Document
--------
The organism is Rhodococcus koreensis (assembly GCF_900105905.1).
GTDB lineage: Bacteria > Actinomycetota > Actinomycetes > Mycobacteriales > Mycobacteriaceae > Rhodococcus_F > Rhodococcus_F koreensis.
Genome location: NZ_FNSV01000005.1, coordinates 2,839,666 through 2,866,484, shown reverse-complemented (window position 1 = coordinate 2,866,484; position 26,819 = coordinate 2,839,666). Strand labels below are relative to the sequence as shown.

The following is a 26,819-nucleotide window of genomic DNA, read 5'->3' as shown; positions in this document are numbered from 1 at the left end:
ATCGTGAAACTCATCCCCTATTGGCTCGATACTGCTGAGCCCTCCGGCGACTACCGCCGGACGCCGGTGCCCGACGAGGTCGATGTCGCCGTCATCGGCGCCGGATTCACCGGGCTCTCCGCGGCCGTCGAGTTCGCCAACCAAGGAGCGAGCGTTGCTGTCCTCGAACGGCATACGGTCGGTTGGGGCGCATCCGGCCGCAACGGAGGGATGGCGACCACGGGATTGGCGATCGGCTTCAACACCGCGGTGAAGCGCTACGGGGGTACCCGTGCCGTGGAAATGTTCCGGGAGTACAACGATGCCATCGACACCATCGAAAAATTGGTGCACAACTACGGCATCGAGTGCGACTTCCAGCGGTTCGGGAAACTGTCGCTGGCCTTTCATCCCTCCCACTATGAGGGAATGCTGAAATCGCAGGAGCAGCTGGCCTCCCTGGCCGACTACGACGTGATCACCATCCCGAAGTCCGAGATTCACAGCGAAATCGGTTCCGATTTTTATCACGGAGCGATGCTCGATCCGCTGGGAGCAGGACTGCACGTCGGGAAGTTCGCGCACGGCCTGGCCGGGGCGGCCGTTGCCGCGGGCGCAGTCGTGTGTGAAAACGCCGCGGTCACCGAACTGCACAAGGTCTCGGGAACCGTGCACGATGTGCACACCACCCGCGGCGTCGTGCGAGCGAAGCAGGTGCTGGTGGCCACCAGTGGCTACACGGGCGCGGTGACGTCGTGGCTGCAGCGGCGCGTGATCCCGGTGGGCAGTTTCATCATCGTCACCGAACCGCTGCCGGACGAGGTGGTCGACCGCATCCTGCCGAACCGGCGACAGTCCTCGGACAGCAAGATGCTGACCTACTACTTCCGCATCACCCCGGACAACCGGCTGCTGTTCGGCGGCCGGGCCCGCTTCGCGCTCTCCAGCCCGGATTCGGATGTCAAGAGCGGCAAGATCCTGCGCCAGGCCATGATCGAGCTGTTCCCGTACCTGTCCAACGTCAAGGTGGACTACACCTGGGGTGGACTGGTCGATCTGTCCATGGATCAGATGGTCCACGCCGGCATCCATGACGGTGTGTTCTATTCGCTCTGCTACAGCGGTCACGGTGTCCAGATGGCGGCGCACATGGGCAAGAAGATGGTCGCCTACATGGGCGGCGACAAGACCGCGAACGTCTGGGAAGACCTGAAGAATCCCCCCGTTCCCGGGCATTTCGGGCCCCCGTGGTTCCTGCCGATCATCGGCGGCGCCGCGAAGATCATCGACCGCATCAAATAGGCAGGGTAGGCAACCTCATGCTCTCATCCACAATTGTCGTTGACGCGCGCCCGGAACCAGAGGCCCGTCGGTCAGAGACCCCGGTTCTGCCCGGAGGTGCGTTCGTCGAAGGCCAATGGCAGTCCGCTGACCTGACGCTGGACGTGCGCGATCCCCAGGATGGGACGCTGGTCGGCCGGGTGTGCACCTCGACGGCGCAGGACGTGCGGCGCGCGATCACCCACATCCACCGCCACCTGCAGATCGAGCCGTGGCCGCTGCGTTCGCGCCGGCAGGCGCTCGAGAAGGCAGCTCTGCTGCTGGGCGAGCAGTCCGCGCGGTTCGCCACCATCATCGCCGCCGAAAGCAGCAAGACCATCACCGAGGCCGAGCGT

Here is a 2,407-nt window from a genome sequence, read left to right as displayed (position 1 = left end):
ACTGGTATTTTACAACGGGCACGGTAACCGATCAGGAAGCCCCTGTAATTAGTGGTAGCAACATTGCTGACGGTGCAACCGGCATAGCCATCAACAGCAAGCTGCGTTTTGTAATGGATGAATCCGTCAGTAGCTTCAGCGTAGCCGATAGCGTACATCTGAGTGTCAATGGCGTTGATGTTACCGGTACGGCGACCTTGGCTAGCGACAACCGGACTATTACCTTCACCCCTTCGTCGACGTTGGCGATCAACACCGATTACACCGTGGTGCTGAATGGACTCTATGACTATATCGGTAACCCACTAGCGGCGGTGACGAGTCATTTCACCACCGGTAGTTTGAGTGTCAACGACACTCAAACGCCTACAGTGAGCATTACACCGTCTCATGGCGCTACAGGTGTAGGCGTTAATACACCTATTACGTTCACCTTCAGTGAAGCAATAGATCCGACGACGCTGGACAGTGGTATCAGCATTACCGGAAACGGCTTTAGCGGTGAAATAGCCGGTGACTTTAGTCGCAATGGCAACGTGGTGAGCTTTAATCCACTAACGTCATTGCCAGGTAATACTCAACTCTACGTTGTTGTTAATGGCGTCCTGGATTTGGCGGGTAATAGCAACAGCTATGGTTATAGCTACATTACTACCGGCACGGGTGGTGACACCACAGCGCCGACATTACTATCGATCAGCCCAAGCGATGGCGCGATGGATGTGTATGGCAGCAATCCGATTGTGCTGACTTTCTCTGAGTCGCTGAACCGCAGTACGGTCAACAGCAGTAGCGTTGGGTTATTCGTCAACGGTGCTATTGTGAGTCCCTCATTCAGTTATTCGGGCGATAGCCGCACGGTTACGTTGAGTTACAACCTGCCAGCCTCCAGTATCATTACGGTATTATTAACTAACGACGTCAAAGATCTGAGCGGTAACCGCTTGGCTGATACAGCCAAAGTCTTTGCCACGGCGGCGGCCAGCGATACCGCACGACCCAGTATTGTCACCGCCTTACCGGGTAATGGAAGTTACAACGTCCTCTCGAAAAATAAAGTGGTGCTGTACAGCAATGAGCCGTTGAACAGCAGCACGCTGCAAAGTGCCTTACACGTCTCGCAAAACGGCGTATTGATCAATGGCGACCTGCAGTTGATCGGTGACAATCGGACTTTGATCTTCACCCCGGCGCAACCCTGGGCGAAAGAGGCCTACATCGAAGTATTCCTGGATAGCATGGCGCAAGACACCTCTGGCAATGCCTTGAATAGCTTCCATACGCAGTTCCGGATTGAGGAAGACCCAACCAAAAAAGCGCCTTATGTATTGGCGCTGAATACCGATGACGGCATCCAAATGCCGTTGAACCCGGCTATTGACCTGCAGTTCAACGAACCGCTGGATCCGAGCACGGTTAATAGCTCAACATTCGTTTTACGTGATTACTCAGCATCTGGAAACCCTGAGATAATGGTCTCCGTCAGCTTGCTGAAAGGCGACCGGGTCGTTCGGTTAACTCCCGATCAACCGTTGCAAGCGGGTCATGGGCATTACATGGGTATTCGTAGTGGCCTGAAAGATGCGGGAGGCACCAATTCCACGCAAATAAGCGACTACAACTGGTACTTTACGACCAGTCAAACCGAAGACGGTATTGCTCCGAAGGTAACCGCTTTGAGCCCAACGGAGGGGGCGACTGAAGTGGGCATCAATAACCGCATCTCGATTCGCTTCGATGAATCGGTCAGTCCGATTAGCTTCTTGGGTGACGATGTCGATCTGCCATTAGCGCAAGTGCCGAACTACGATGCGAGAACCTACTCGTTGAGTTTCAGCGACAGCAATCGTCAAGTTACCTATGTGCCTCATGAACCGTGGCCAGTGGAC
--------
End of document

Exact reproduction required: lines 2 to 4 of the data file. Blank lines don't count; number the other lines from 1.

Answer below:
GTDB lineage: Bacteria > Actinomycetota > Actinomycetes > Mycobacteriales > Mycobacteriaceae > Rhodococcus_F > Rhodococcus_F koreensis.
Genome location: NZ_FNSV01000005.1, coordinates 2,839,666 through 2,866,484, shown reverse-complemented (window position 1 = coordinate 2,866,484; position 26,819 = coordinate 2,839,666). Strand labels below are relative to the sequence as shown.

The following is a 26,819-nucleotide window of genomic DNA, read 5'->3' as shown; positions in this document are numbered from 1 at the left end: